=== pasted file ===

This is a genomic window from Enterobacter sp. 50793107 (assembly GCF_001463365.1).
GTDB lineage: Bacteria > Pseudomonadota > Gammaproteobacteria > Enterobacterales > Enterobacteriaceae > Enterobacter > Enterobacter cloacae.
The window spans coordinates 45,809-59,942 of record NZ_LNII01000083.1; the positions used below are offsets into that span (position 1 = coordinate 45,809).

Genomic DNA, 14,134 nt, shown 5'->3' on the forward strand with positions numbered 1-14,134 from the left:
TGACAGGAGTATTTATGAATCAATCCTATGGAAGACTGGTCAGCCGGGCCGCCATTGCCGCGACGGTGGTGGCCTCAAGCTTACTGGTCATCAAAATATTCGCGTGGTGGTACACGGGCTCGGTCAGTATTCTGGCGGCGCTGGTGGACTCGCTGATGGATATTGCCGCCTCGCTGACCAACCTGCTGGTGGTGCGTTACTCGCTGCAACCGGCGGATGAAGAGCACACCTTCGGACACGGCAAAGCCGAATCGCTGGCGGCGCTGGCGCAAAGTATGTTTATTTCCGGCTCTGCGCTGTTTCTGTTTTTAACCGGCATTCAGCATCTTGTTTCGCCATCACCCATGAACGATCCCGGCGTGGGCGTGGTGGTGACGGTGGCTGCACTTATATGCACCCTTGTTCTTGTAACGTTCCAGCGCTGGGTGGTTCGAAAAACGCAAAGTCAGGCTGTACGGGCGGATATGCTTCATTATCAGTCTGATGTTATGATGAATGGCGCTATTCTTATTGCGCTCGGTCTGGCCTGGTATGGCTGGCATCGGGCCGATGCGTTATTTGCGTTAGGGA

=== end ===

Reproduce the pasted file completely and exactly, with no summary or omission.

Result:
This is a genomic window from Enterobacter sp. 50793107 (assembly GCF_001463365.1).
GTDB lineage: Bacteria > Pseudomonadota > Gammaproteobacteria > Enterobacterales > Enterobacteriaceae > Enterobacter > Enterobacter cloacae.
The window spans coordinates 45,809-59,942 of record NZ_LNII01000083.1; the positions used below are offsets into that span (position 1 = coordinate 45,809).

Genomic DNA, 14,134 nt, shown 5'->3' on the forward strand with positions numbered 1-14,134 from the left:
TGACAGGAGTATTTATGAATCAATCCTATGGAAGACTGGTCAGCCGGGCCGCCATTGCCGCGACGGTGGTGGCCTCAAGCTTACTGGTCATCAAAATATTCGCGTGGTGGTACACGGGCTCGGTCAGTATTCTGGCGGCGCTGGTGGACTCGCTGATGGATATTGCCGCCTCGCTGACCAACCTGCTGGTGGTGCGTTACTCGCTGCAACCGGCGGATGAAGAGCACACCTTCGGACACGGCAAAGCCGAATCGCTGGCGGCGCTGGCGCAAAGTATGTTTATTTCCGGCTCTGCGCTGTTTCTGTTTTTAACCGGCATTCAGCATCTTGTTTCGCCATCACCCATGAACGATCCCGGCGTGGGCGTGGTGGTGACGGTGGCTGCACTTATATGCACCCTTGTTCTTGTAACGTTCCAGCGCTGGGTGGTTCGAAAAACGCAAAGTCAGGCTGTACGGGCGGATATGCTTCATTATCAGTCTGATGTTATGATGAATGGCGCTATTCTTATTGCGCTCGGTCTGGCCTGGTATGGCTGGCATCGGGCCGATGCGTTATTTGCGTTAGGGA